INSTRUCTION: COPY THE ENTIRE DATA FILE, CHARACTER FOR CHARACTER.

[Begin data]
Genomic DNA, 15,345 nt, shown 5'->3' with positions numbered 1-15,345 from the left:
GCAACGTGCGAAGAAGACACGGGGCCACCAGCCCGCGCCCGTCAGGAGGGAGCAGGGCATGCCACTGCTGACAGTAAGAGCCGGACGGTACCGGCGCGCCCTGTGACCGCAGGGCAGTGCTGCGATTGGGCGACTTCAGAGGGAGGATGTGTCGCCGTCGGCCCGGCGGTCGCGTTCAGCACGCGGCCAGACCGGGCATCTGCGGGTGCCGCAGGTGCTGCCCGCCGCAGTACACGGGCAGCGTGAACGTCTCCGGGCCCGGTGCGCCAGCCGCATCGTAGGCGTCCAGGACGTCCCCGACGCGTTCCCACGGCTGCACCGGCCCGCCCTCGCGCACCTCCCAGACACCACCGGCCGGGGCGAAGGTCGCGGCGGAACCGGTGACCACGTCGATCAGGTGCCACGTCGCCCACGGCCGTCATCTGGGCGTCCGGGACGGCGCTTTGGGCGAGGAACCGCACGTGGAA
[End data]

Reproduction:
Genomic DNA, 15,345 nt, shown 5'->3' with positions numbered 1-15,345 from the left:
GCAACGTGCGAAGAAGACACGGGGCCACCAGCCCGCGCCCGTCAGGAGGGAGCAGGGCATGCCACTGCTGACAGTAAGAGCCGGACGGTACCGGCGCGCCCTGTGACCGCAGGGCAGTGCTGCGATTGGGCGACTTCAGAGGGAGGATGTGTCGCCGTCGGCCCGGCGGTCGCGTTCAGCACGCGGCCAGACCGGGCATCTGCGGGTGCCGCAGGTGCTGCCCGCCGCAGTACACGGGCAGCGTGAACGTCTCCGGGCCCGGTGCGCCAGCCGCATCGTAGGCGTCCAGGACGTCCCCGACGCGTTCCCACGGCTGCACCGGCCCGCCCTCGCGCACCTCCCAGACACCACCGGCCGGGGCGAAGGTCGCGGCGGAACCGGTGACCACGTCGATCAGGTGCCACGTCGCCCACGGCCGTCATCTGGGCGTCCGGGACGGCGCTTTGGGCGAGGAACCGCACGTGGAA